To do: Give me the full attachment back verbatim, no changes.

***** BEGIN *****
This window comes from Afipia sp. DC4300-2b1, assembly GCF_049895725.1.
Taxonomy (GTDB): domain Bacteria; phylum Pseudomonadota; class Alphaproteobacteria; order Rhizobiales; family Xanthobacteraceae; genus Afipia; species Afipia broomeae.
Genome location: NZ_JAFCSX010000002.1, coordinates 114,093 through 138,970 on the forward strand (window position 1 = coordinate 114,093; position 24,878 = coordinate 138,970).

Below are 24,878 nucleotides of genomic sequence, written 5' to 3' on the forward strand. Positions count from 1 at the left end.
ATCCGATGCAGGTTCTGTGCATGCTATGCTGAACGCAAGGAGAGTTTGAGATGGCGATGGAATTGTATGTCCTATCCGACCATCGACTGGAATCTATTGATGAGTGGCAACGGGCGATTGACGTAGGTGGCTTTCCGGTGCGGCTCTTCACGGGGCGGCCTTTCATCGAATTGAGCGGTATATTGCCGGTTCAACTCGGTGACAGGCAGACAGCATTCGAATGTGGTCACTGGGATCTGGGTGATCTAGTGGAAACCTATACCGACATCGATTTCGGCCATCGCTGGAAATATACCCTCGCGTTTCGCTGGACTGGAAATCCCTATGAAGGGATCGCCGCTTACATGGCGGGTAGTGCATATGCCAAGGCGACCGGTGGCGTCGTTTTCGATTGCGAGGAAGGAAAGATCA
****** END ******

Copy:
This window comes from Afipia sp. DC4300-2b1, assembly GCF_049895725.1.
Taxonomy (GTDB): domain Bacteria; phylum Pseudomonadota; class Alphaproteobacteria; order Rhizobiales; family Xanthobacteraceae; genus Afipia; species Afipia broomeae.
Genome location: NZ_JAFCSX010000002.1, coordinates 114,093 through 138,970 on the forward strand (window position 1 = coordinate 114,093; position 24,878 = coordinate 138,970).

Below are 24,878 nucleotides of genomic sequence, written 5' to 3' on the forward strand. Positions count from 1 at the left end.
ATCCGATGCAGGTTCTGTGCATGCTATGCTGAACGCAAGGAGAGTTTGAGATGGCGATGGAATTGTATGTCCTATCCGACCATCGACTGGAATCTATTGATGAGTGGCAACGGGCGATTGACGTAGGTGGCTTTCCGGTGCGGCTCTTCACGGGGCGGCCTTTCATCGAATTGAGCGGTATATTGCCGGTTCAACTCGGTGACAGGCAGACAGCATTCGAATGTGGTCACTGGGATCTGGGTGATCTAGTGGAAACCTATACCGACATCGATTTCGGCCATCGCTGGAAATATACCCTCGCGTTTCGCTGGACTGGAAATCCCTATGAAGGGATCGCCGCTTACATGGCGGGTAGTGCATATGCCAAGGCGACCGGTGGCGTCGTTTTCGATTGCGAGGAAGGAAAGATCA